The legends of Tour De France

Written for JESPIONNE

Sophia Bernini

During July, the best cyclists from all over the world got together for the world’s most important cycling event. The Tour de France was made up of 21 stages while covering a distance of 3,519 kilometres.

These stages were expansive and reached neighboring countries like Spain and Switzerland. Here we outline our favorite teams in the event, highlighting their strengths, weaknesses, and curiosities.

The 2017 Tour de France will take in all five of the country's mountain ranges for the first time in 25 years.

March 2018

AG2R La Mondiale (France) France’s oldest pro team, they’ve gathered a devoted following due to their history and their adherence to their roots. The team was founded by Vincent Lavenu and they’ve never won a Tour, only obtained 16 stage victories amongst their 22 participations. Their team leader is Romain Bardet.

Astana Pro Team (Kazakhstan) This team stands out in infamy due to their manager, Alexander Vinokourov and their accusations of skulduggery. Even though they have won the Tour twice and have obtained 9 stage victories amongst 15 participations (an admirable record), the team is not beloved outside of Italy. They don’t really care much either. The current team leader is Fabio Aru, who won the 2015 Vuelta.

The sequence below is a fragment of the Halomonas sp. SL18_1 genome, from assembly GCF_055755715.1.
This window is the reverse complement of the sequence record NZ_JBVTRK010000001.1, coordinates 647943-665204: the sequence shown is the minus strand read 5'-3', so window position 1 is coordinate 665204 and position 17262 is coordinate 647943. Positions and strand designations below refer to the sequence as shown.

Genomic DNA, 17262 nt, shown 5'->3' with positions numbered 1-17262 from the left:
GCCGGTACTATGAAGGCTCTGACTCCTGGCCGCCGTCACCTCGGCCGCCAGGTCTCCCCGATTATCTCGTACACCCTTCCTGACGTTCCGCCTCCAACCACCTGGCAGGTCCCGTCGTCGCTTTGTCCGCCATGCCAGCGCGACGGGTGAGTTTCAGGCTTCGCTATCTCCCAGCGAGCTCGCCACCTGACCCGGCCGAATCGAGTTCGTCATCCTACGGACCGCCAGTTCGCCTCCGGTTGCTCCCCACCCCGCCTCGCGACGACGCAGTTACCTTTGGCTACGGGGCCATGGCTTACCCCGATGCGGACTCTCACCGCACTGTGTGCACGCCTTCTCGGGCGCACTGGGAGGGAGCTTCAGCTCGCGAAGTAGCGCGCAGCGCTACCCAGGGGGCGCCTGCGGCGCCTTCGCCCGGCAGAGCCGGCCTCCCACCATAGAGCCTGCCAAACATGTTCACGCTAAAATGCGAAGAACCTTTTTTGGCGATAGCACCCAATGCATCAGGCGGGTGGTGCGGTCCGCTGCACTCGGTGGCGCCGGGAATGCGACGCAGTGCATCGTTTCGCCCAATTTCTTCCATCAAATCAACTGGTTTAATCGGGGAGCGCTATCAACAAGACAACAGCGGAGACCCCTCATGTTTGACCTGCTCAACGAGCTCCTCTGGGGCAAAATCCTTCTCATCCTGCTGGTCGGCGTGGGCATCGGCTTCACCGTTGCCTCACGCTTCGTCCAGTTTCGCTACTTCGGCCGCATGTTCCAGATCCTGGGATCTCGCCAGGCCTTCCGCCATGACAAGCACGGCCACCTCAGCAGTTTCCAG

BMC (United States) Despite having the best bikers, kits and sponsors, this team has trouble winning and delivering results during moments of high pressure. Founded in 2007, they have participated in 6 tours with 1 tour win and 4 stage victories. The team leader is the american Tejay Van Garderen.

Bora-Argon 18 (Germany) This relatively inexperienced team just delivered their 5th presentation with great enthusiasm. They’re looking to develop young talent and have promising team members such as Sam Bennet and Emanuel Buchman, who obtained third place on last year’s Tour queen stage to Cauterets. The team manager is Ralph Denk and they haven’t yet obtained any titles on the Tour de France.

Trek-Segafredo (United States) Their subtle branding, awesome look and leadership by the one and only, Fabian Cancellara, make this team one to keep an eye on, even though their success has decreased in recent years. Founded in 2011 and managed by Luca Guercilina, they’ve obtained 3 stage victories amongst 5 participations on the Tour de France.

Sky (Great Britain) Founded in 2009 and managed by Dave Brailsford, this team is currently ranked third in the world. They have participated 6 times in the Tour de France and have obtained 3 victories. They’ve also managed 12 stage victories.